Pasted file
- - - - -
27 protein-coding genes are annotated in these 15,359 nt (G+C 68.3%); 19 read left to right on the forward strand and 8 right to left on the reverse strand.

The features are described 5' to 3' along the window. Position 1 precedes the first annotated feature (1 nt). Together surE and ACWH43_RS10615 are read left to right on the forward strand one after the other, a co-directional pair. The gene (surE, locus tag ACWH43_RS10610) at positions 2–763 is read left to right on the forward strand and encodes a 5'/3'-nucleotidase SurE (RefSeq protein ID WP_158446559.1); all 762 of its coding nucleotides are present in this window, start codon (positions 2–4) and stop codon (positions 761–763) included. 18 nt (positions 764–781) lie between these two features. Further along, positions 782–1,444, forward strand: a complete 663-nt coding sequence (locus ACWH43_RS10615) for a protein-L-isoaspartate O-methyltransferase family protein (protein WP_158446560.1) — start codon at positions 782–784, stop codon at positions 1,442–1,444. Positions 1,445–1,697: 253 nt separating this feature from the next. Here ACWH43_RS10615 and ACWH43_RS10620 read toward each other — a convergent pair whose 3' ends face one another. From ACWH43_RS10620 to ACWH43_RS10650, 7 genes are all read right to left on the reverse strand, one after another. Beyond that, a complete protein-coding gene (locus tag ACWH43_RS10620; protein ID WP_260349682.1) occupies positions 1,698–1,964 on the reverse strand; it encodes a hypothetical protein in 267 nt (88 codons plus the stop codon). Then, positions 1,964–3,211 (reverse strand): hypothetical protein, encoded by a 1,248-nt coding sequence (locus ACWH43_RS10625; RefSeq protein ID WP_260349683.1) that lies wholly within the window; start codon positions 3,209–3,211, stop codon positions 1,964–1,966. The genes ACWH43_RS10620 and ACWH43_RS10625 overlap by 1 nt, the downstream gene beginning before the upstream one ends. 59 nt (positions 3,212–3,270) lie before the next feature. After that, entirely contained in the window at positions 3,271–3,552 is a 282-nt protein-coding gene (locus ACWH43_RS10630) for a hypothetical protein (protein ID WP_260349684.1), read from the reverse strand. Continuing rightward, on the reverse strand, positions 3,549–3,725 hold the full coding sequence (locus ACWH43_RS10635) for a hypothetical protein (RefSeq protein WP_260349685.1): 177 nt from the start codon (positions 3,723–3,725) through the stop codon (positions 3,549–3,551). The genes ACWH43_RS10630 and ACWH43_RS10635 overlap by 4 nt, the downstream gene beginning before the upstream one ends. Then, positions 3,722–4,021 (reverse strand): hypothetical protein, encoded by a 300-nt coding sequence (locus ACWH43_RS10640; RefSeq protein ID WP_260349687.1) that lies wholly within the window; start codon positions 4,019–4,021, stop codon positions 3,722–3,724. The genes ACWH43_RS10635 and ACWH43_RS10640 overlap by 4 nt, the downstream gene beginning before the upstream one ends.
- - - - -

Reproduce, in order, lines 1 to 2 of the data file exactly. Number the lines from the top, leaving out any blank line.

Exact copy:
27 protein-coding genes are annotated in these 15,359 nt (G+C 68.3%); 19 read left to right on the forward strand and 8 right to left on the reverse strand.

The features are described 5' to 3' along the window. Position 1 precedes the first annotated feature (1 nt). Together surE and ACWH43_RS10615 are read left to right on the forward strand one after the other, a co-directional pair. The gene (surE, locus tag ACWH43_RS10610) at positions 2–763 is read left to right on the forward strand and encodes a 5'/3'-nucleotidase SurE (RefSeq protein ID WP_158446559.1); all 762 of its coding nucleotides are present in this window, start codon (positions 2–4) and stop codon (positions 761–763) included. 18 nt (positions 764–781) lie between these two features. Further along, positions 782–1,444, forward strand: a complete 663-nt coding sequence (locus ACWH43_RS10615) for a protein-L-isoaspartate O-methyltransferase family protein (protein WP_158446560.1) — start codon at positions 782–784, stop codon at positions 1,442–1,444. Positions 1,445–1,697: 253 nt separating this feature from the next. Here ACWH43_RS10615 and ACWH43_RS10620 read toward each other — a convergent pair whose 3' ends face one another. From ACWH43_RS10620 to ACWH43_RS10650, 7 genes are all read right to left on the reverse strand, one after another. Beyond that, a complete protein-coding gene (locus tag ACWH43_RS10620; protein ID WP_260349682.1) occupies positions 1,698–1,964 on the reverse strand; it encodes a hypothetical protein in 267 nt (88 codons plus the stop codon). Then, positions 1,964–3,211 (reverse strand): hypothetical protein, encoded by a 1,248-nt coding sequence (locus ACWH43_RS10625; RefSeq protein ID WP_260349683.1) that lies wholly within the window; start codon positions 3,209–3,211, stop codon positions 1,964–1,966. The genes ACWH43_RS10620 and ACWH43_RS10625 overlap by 1 nt, the downstream gene beginning before the upstream one ends. 59 nt (positions 3,212–3,270) lie before the next feature. After that, entirely contained in the window at positions 3,271–3,552 is a 282-nt protein-coding gene (locus ACWH43_RS10630) for a hypothetical protein (protein ID WP_260349684.1), read from the reverse strand. Continuing rightward, on the reverse strand, positions 3,549–3,725 hold the full coding sequence (locus ACWH43_RS10635) for a hypothetical protein (RefSeq protein WP_260349685.1): 177 nt from the start codon (positions 3,723–3,725) through the stop codon (positions 3,549–3,551). The genes ACWH43_RS10630 and ACWH43_RS10635 overlap by 4 nt, the downstream gene beginning before the upstream one ends. Then, positions 3,722–4,021 (reverse strand): hypothetical protein, encoded by a 300-nt coding sequence (locus ACWH43_RS10640; RefSeq protein ID WP_260349687.1) that lies wholly within the window; start codon positions 4,019–4,021, stop codon positions 3,722–3,724. The genes ACWH43_RS10635 and ACWH43_RS10640 overlap by 4 nt, the downstream gene beginning before the upstream one ends.